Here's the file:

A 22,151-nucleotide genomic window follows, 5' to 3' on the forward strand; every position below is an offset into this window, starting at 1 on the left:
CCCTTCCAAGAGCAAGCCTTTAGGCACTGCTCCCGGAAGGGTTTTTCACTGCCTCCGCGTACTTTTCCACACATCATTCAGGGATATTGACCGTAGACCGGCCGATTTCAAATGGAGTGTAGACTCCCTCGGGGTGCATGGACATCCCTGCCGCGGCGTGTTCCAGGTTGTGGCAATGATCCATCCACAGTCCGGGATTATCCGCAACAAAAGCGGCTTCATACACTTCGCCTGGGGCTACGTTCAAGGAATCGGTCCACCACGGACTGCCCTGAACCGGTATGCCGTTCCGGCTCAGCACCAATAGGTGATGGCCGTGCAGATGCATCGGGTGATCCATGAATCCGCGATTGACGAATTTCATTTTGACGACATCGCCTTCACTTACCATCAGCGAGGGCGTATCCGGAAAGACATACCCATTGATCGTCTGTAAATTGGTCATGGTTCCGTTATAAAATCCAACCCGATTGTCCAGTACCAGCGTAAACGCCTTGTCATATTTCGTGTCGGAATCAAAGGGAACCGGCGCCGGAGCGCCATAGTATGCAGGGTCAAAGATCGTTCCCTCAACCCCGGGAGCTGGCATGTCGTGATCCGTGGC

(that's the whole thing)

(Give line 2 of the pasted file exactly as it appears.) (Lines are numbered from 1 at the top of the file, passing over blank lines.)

CCCTTCCAAGAGCAAGCCTTTAGGCACTGCTCCCGGAAGGGTTTTTCACTGCCTCCGCGTACTTTTCCACACATCATTCAGGGATATTGACCGTAGACCGGCCGATTTCAAATGGAGTGTAGACTCCCTCGGGGTGCATGGACATCCCTGCCGCGGCGTGTTCCAGGTTGTGGCAATGATCCATCCACAGTCCGGGATTATCCGCAACAAAAGCGGCTTCATACACTTCGCCTGGGGCTACGTTCAAGGAATCGGTCCACCACGGACTGCCCTGAACCGGTATGCCGTTCCGGCTCAGCACCAATAGGTGATGGCCGTGCAGATGCATCGGGTGATCCATGAATCCGCGATTGACGAATTTCATTTTGACGACATCGCCTTCACTTACCATCAGCGAGGGCGTATCCGGAAAGACATACCCATTGATCGTCTGTAAATTGGTCATGGTTCCGTTATAAAATCCAACCCGATTGTCCAGTACCAGCGTAAACGCCTTGTCATATTTCGTGTCGGAATCAAAGGGAACCGGCGCCGGAGCGCCATAGTATGCAGGGTCAAAGATCGTTCCCTCAACCCCGGGAGCTGGCATGTCGTGATCCGTGGC